According to Mark Sheldon of MLB.com, Reds utility man Skip Schumaker said this morning that he has a dislocated left shoulder and expects to miss around a month of action.
Schumaker suffered the injury while attempting to make a diving catch in the seventh inning yesterday. Reds trainer Paul Lessard was able to pop his shoulder back into place after he left the field. Schumaker was worried that he would be facing a similar situation as new teammate Ryan Ludwick, who tore the labrum in his shoulder on Opening Day last year and ended up missing four months, so the diagnosis is pretty good news under the circumstances.
The owner a .285/.344/.372 batting line in the majors, Schumaker signed a two-year, $5 million deal with the Reds over the winter.
Reds slugger Jay Bruce was 0-for-11 against Pirates starter Francisco Liriano entering this National League Wild Card Game and struck out on three straight sliders in his first meeting Tuesday night against the left-hander, but Bruce got Cincinnati its first run of the night with an RBI single in the top of the fourth inning after Shin-Soo Choo was hit by a Liriano pitch and Ryan Ludwick slapped a single.
Reds starter Johnny Cueto was lifted by manger Dusty Baker in the bottom of the fourth following a one-out double by Starling Marte and left-handed reliever Sean Marshall could not erase that threat, yielding an RBI double to the Steel City’s hometown hero, Neil Walker. Marshall then issued an intentional walk to Andrew McCutchen and a base-on-balls to Justin Morneau. Cincy turned next to right-hander JJ Hoover, who surrendered the Pirates’ fifth run of the game when Brandon Phillips botched what should have been an inning-ending doubleplay.
Pittsburgh is on top 5-1 as this NL Wild Card Game moves to the top of the fifth.
Pirates starter Francisco Liriano struck out Reds leadoff man Shin-Soo Choo on four pitches to open the game and then induced groundouts from Ryan Ludwick and Joey Votto for a quick, nine-pitch first inning. That set the early tone in this NL Wild Card Game at a fired-up and blacked-out PNC Park.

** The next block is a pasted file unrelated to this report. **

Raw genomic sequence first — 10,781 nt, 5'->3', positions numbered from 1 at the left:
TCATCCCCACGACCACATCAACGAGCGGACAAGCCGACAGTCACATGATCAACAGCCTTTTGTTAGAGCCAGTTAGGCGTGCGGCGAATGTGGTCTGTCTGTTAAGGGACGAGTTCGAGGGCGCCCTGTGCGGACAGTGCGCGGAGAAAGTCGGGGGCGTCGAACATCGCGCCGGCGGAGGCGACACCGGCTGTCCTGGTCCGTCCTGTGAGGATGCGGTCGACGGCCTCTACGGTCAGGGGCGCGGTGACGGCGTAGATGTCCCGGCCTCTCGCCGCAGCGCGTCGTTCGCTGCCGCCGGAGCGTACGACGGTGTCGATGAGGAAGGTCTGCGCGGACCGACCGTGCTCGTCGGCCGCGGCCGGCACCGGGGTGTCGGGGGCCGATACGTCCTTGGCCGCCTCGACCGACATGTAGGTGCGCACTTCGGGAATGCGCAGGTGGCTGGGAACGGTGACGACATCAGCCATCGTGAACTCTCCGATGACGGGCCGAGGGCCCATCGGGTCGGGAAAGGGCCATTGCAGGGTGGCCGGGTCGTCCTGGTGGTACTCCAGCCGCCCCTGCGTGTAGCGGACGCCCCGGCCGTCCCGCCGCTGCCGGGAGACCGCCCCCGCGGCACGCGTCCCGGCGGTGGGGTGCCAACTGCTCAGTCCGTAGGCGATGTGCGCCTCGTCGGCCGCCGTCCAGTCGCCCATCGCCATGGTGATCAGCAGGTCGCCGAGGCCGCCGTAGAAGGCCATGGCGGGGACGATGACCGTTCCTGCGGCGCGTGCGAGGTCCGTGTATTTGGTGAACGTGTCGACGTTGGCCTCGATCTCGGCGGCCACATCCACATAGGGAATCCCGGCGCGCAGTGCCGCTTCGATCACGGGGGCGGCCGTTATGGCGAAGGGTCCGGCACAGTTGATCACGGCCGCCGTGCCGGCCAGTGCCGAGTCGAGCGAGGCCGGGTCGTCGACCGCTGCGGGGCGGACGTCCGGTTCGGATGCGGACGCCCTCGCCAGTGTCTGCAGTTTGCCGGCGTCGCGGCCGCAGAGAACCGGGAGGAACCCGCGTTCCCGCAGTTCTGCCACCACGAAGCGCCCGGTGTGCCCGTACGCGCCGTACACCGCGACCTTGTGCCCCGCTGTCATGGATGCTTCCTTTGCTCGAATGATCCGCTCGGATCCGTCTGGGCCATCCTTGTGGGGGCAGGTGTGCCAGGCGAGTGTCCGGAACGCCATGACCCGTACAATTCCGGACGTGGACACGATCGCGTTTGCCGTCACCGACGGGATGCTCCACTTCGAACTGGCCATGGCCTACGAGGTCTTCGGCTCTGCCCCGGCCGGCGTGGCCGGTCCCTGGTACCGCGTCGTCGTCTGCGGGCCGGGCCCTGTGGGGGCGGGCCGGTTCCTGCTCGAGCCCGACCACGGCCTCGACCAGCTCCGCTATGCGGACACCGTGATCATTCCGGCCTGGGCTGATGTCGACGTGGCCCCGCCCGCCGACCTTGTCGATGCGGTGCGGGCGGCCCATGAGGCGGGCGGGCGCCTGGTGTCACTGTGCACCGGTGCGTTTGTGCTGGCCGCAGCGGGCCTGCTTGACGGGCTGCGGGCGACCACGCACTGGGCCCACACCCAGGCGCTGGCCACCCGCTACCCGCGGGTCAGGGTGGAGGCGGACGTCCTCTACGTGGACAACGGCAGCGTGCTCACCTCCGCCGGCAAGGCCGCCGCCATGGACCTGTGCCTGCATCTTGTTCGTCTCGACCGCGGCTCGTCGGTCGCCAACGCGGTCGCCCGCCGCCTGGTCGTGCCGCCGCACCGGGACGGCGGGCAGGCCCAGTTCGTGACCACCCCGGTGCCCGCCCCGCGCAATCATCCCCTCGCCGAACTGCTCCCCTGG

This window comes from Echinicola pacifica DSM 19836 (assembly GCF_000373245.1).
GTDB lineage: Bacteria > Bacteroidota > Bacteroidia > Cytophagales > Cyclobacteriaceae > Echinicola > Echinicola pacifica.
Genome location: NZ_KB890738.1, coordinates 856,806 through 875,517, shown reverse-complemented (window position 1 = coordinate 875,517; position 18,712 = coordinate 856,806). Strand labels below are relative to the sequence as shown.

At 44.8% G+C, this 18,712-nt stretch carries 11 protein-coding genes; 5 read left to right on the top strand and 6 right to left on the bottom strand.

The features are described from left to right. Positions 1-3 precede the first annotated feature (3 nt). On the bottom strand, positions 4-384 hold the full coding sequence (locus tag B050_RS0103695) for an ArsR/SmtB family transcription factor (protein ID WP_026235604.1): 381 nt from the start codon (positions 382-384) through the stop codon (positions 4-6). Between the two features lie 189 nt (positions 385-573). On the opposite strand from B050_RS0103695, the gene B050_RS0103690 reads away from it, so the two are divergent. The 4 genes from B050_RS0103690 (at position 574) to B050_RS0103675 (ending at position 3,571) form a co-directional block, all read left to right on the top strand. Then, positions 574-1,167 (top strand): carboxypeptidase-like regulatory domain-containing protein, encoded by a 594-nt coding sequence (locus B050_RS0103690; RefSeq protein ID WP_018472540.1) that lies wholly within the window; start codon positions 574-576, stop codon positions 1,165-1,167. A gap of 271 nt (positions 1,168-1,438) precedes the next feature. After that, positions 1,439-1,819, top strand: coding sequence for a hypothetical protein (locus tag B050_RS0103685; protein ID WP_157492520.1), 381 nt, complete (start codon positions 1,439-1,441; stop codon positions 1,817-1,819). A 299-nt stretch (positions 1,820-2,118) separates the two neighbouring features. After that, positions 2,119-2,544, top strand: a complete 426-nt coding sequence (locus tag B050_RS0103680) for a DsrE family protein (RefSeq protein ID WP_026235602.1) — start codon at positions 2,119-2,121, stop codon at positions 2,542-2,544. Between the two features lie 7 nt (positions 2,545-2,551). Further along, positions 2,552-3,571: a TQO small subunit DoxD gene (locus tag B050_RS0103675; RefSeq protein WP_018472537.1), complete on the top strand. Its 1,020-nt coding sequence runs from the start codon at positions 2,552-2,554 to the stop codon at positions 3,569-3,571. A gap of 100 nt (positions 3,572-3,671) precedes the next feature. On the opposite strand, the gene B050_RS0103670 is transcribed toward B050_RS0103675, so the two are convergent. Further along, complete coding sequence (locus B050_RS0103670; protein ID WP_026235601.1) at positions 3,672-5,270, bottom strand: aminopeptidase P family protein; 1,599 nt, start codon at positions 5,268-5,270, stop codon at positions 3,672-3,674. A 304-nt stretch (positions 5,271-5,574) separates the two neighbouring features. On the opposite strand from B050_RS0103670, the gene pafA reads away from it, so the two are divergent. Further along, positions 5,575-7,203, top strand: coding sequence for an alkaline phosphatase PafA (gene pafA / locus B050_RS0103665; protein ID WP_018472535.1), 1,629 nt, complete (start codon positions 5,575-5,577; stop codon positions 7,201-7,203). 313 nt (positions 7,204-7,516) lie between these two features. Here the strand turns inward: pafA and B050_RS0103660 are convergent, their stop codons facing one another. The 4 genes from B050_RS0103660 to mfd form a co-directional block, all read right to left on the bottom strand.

Liriano was even more dominant in the top of the second and the Pirates’ offense came alive against Reds starter Johnny Cueto in the bottom half of that frame with solo home runs from Marlon Byrd and Russell Martin. Near-constant chants of “Cue-to, Cue-to” are ringing through the PNC Park stands and the Reds righty sure looks rattled.
It’s a 2-0 lead for host Pittsburgh as we move to the top of the third inning.
Here are the lineups for tonight’s National League Wild Card Game between the Reds and Pirates, in Pittsburgh:
CF Shin-Soo Choo
LF Ryan Ludwick
1B Joey Votto
2B Brandon Phillips
RF Jay Bruce
3B Todd Frazier
SS Zack Cozart
C Ryan Hanigan
SP Johnny Cueto
Ryan Ludwick only drew three starts as the No. 2 hitter all season, but they were in the final three games of the year and with left-hander Francisco Liriano on the mound manager Dusty Baker no doubt wanted a right-handed bat with some pop between lefties Shin-Soo Choo and Joey Votto. Zack Cozart, who was the primary No. 2 hitter for the Reds this season despite a ghastly .284 on-base percentage, is now hitting seventh.
LF Starling Marte
2B Neil Walker
CF Andrew McCutchen
1B Justin Morneau
RF Marlon Byrd
3B Pedro Alvarez
C Russell Martin
SS Clint Barmes
SP Francisco Liriano
Pirates manager Clint Hurdle is going with his standard late-season lineup, which includes Starling Marte starting in left field and leading off and trade pickups Justin Morneau and Marlon Byrd in the 4-5 spots. Overall this season the Pirates’ most-used cleanup hitters were Garrett Jones and Pedro Alvarez, but Jones is on the bench in favor of Morneau and Alvarez is down in the sixth spot.
Last week Reds outfielder Ryan Ludwick called out Cincinnati fans for their lack of energy. Our own Craig Calcaterra noted that Ludwick had put himself in a no-win situation and, sure enough, a short time later he quasi-apologized.
And now Rangers second baseman Ian Kinsler has done more or less the same thing, calling out Texas fans for not packing the ballpark Sunday:
We’ve been to the postseason three years in a row. We’re fighting for our playoff lives. I’m just a little disappointed this place wasn’t sold out and rocking. You can’t say it’s the Cowboys because they were on the road. The fans were chanting “baseball town” and stuff like that, and we can’t sell out.
Todd Willis of ESPN Texas notes that the Rangers announced a crowd of 40,000, which meant there were about 9,000 empty seats. But the issue isn’t necessarily whether Kinsler has a point or not, but rather that players making millions of dollars per season ($13 million in Kinsler’s case, to be exact) calling out fans for not paying money to come watch them play baseball always comes across poorly.